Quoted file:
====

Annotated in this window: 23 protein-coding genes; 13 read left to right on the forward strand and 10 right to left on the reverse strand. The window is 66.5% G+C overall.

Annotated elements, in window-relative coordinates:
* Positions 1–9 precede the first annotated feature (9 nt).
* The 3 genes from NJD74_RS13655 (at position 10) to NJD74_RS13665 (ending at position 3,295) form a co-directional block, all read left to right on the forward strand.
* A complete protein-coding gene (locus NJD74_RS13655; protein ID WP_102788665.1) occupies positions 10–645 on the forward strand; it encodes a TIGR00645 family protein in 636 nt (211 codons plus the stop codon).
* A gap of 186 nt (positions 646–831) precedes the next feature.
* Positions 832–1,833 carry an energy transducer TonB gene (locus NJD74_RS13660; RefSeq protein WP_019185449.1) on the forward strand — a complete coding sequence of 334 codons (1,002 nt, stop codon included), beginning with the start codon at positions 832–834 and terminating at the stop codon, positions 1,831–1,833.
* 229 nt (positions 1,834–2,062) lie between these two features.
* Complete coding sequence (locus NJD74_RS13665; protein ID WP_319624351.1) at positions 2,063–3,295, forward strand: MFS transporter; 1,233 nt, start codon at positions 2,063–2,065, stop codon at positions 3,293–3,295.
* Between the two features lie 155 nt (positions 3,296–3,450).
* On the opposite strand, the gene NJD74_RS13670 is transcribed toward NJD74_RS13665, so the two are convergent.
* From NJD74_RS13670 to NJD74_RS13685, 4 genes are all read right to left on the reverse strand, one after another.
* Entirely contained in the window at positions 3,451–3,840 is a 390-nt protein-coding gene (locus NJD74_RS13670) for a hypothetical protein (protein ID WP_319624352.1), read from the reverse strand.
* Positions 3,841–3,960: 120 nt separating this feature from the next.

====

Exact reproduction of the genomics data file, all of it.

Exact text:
Annotated in this window: 23 protein-coding genes; 13 read left to right on the forward strand and 10 right to left on the reverse strand. The window is 66.5% G+C overall.

Annotated elements, in window-relative coordinates:
* Positions 1–9 precede the first annotated feature (9 nt).
* The 3 genes from NJD74_RS13655 (at position 10) to NJD74_RS13665 (ending at position 3,295) form a co-directional block, all read left to right on the forward strand.
* A complete protein-coding gene (locus NJD74_RS13655; protein ID WP_102788665.1) occupies positions 10–645 on the forward strand; it encodes a TIGR00645 family protein in 636 nt (211 codons plus the stop codon).
* A gap of 186 nt (positions 646–831) precedes the next feature.
* Positions 832–1,833 carry an energy transducer TonB gene (locus NJD74_RS13660; RefSeq protein WP_019185449.1) on the forward strand — a complete coding sequence of 334 codons (1,002 nt, stop codon included), beginning with the start codon at positions 832–834 and terminating at the stop codon, positions 1,831–1,833.
* 229 nt (positions 1,834–2,062) lie between these two features.
* Complete coding sequence (locus NJD74_RS13665; protein ID WP_319624351.1) at positions 2,063–3,295, forward strand: MFS transporter; 1,233 nt, start codon at positions 2,063–2,065, stop codon at positions 3,293–3,295.
* Between the two features lie 155 nt (positions 3,296–3,450).
* On the opposite strand, the gene NJD74_RS13670 is transcribed toward NJD74_RS13665, so the two are convergent.
* From NJD74_RS13670 to NJD74_RS13685, 4 genes are all read right to left on the reverse strand, one after another.
* Entirely contained in the window at positions 3,451–3,840 is a 390-nt protein-coding gene (locus NJD74_RS13670) for a hypothetical protein (protein ID WP_319624352.1), read from the reverse strand.
* Positions 3,841–3,960: 120 nt separating this feature from the next.